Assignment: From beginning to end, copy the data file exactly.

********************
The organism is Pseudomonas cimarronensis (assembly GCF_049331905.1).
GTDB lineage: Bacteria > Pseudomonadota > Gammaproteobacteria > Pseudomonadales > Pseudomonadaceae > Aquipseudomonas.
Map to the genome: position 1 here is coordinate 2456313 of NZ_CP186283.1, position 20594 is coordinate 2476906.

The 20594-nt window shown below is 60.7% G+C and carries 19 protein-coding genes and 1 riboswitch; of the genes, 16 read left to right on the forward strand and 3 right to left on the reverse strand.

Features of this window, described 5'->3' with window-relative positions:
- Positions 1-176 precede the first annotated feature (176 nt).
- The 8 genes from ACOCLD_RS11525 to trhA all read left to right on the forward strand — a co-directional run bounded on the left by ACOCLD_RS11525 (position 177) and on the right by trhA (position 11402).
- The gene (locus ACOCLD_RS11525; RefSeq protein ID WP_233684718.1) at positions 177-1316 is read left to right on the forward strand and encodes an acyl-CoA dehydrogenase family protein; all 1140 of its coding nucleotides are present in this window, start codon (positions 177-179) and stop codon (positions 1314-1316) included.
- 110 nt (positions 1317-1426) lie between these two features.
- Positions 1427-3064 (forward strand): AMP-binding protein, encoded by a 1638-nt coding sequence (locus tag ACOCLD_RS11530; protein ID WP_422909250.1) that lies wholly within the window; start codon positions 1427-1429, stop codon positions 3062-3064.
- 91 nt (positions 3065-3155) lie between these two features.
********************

The organism is Pseudomonas cimarronensis (assembly GCF_049331905.1).
GTDB lineage: Bacteria > Pseudomonadota > Gammaproteobacteria > Pseudomonadales > Pseudomonadaceae > Aquipseudomonas.
Map to the genome: position 1 here is coordinate 2456313 of NZ_CP186283.1, position 20594 is coordinate 2476906.

The 20594-nt window shown below is 60.7% G+C and carries 19 protein-coding genes and 1 riboswitch; of the genes, 16 read left to right on the forward strand and 3 right to left on the reverse strand.

Features of this window, described 5'->3' with window-relative positions:
- Positions 1-176 precede the first annotated feature (176 nt).
- The 8 genes from ACOCLD_RS11525 to trhA all read left to right on the forward strand — a co-directional run bounded on the left by ACOCLD_RS11525 (position 177) and on the right by trhA (position 11402).
- The gene (locus ACOCLD_RS11525; RefSeq protein ID WP_233684718.1) at positions 177-1316 is read left to right on the forward strand and encodes an acyl-CoA dehydrogenase family protein; all 1140 of its coding nucleotides are present in this window, start codon (positions 177-179) and stop codon (positions 1314-1316) included.
- 110 nt (positions 1317-1426) lie between these two features.
- Positions 1427-3064 (forward strand): AMP-binding protein, encoded by a 1638-nt coding sequence (locus tag ACOCLD_RS11530; protein ID WP_422909250.1) that lies wholly within the window; start codon positions 1427-1429, stop codon positions 3062-3064.
- 91 nt (positions 3065-3155) lie between these two features.